Findings suggest adverse effect for increased sleep duration on breast cancer risk
FRIDAY, June 28, 2019 (HealthDay News) — Morning preference seems to have a protective effect on breast cancer risk, according to a study published online June 26 in The BMJ.
Rebecca C. Richmond, Ph.D., from the University of Bristol in the United Kingdom, and colleagues examined whether sleep traits have a causal effect on the risk for breast cancer using data from the U.K. Biobank prospective cohort study and the Breast Cancer Association Consortium (BCAC) case-control genome-wide association study. Data were included for 156,848 women in the U.K. Biobank (7,784 with a breast cancer diagnosis) and 122,977 cases and 105,974 controls from the BCAC.
The researchers found that morning preference was inversely associated with breast cancer in multivariable regression analysis using U.K. Biobank data (hazard ratio, 0.95), while there was little evidence for a correlation for sleep duration and insomnia symptoms. One-sample mendelian randomization (MR) analysis of U.K. Biobank data provided some supportive evidence for a protective effect of morning preference using 341 single nucleotide polymorphisms associated with chronotype, 91 associated with sleep duration, and 57 associated with insomnia symptoms. Two-sample MR using data from the BCAC indicated a protective effect for morning preference (inverse variance weighted odds ratio, 0.88 per category increase) and an adverse effect of increased sleep duration (1.19 per hour increase) on breast cancer risk.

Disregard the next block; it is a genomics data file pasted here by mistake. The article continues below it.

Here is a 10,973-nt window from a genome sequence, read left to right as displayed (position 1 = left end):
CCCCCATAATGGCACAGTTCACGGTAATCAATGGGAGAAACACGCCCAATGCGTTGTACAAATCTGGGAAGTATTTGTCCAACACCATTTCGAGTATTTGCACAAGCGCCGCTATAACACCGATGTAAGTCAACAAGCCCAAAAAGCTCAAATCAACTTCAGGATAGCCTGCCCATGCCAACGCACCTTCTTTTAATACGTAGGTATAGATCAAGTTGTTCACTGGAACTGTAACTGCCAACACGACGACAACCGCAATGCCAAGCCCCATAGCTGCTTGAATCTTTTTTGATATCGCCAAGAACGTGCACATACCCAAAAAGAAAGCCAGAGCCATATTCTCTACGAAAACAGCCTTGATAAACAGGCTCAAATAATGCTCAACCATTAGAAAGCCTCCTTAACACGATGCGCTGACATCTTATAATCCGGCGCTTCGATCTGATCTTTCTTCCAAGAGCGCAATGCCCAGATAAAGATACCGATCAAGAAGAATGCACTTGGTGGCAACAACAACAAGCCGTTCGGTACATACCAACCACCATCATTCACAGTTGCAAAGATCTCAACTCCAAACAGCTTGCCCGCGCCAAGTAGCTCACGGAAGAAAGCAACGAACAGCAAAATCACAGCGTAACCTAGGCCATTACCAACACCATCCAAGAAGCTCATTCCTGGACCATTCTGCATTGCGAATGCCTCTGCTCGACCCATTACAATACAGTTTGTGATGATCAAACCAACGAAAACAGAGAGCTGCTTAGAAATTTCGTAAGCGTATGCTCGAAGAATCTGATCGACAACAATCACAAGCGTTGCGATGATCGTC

“These findings have potential implications for influencing sleep habits of the general population to improve health,” the authors write.
Two authors disclosed ties to the biopharmaceutical and medical device industries.
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